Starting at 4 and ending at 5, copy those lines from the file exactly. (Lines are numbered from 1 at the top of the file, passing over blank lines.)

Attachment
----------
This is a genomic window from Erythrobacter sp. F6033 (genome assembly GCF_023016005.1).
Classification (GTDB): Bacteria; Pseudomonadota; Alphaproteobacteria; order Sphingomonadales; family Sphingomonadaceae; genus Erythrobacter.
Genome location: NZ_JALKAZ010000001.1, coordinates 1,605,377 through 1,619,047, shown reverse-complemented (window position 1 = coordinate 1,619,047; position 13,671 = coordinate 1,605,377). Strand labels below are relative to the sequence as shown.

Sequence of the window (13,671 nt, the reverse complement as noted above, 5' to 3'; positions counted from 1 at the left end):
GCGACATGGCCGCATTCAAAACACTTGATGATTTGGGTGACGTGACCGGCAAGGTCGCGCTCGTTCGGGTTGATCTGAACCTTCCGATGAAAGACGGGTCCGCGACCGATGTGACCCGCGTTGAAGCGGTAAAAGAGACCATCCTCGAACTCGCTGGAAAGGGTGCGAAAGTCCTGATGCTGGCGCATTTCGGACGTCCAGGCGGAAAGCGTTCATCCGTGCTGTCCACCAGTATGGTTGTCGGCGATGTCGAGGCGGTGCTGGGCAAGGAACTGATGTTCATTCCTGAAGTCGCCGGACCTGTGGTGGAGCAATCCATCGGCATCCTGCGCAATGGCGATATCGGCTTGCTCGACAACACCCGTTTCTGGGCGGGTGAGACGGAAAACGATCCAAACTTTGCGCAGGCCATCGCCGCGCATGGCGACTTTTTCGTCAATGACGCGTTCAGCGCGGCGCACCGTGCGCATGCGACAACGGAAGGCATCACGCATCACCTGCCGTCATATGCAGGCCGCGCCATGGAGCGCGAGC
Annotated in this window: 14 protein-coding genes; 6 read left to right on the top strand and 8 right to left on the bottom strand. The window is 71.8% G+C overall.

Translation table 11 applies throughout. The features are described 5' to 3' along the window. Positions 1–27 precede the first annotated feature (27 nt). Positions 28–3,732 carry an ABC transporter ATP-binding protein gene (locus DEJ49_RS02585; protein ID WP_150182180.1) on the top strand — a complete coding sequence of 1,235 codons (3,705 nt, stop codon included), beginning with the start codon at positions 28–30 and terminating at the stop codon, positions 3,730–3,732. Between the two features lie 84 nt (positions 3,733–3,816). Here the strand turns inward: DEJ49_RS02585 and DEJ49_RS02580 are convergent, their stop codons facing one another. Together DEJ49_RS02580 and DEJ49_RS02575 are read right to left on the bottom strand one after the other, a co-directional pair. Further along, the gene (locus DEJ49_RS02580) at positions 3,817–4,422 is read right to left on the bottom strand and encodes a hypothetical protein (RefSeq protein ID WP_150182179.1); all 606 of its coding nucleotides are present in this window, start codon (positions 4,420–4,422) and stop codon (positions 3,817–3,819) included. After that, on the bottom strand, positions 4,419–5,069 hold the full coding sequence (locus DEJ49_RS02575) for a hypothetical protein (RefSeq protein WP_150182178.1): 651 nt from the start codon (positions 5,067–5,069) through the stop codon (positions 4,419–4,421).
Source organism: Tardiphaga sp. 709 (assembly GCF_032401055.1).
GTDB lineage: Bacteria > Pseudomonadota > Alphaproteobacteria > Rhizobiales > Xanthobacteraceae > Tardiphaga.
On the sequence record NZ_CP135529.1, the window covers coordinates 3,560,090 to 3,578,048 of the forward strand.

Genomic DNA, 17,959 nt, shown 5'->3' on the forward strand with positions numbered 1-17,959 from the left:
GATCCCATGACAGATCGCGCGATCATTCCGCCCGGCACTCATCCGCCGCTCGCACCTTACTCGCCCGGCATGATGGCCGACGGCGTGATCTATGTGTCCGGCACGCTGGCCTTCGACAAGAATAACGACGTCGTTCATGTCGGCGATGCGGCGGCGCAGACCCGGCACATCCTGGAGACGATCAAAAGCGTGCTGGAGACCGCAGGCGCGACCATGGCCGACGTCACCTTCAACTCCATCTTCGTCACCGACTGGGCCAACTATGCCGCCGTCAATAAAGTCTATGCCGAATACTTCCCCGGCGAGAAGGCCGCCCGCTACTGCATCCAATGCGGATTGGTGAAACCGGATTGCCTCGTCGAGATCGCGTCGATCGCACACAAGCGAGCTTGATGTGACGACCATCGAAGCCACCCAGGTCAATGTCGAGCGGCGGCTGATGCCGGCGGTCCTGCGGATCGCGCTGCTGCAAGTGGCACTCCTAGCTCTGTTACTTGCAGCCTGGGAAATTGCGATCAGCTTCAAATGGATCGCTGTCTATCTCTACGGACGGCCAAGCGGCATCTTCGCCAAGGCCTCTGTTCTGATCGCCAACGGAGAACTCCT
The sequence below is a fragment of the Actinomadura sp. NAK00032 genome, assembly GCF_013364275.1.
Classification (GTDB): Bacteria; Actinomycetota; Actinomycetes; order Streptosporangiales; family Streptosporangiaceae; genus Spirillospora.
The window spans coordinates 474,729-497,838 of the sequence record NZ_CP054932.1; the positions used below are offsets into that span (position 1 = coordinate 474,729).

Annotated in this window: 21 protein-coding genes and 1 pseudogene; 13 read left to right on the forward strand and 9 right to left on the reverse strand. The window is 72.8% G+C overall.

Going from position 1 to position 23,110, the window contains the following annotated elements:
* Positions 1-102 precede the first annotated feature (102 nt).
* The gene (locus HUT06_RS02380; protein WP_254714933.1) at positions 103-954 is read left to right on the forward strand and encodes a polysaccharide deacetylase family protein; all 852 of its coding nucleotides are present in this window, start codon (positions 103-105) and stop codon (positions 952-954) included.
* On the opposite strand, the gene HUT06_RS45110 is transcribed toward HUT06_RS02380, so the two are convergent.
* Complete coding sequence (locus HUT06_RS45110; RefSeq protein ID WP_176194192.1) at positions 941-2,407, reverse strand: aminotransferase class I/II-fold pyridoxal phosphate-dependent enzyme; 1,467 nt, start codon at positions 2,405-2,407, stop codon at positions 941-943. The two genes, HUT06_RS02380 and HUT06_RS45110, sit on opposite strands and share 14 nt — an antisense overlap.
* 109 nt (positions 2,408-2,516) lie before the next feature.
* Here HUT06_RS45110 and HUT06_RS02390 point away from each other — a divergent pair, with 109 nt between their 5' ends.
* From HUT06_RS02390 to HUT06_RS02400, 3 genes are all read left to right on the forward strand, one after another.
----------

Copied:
Sequence of the window (13,671 nt, the reverse complement as noted above, 5' to 3'; positions counted from 1 at the left end):
GCGACATGGCCGCATTCAAAACACTTGATGATTTGGGTGACGTGACCGGCAAGGTCGCGCTCGTTCGGGTTGATCTGAACCTTCCGATGAAAGACGGGTCCGCGACCGATGTGACCCGCGTTGAAGCGGTAAAAGAGACCATCCTCGAACTCGCTGGAAAGGGTGCGAAAGTCCTGATGCTGGCGCATTTCGGACGTCCAGGCGGAAAGCGTTCATCCGTGCTGTCCACCAGTATGGTTGTCGGCGATGTCGAGGCGGTGCTGGGCAAGGAACTGATGTTCATTCCTGAAGTCGCCGGACCTGTGGTGGAGCAATCCATCGGCATCCTGCGCAATGGCGATATCGGCTTGCTCGACAACACCCGTTTCTGGGCGGGTGAGACGGAAAACGATCCAAACTTTGCGCAGGCCATCGCCGCGCATGGCGACTTTTTCGTCAATGACGCGTTCAGCGCGGCGCACCGTGCGCATGCGACAACGGAAGGCATCACGCATCACCTGCCGTCATATGCAGGCCGCGCCATGGAGCGCGAGC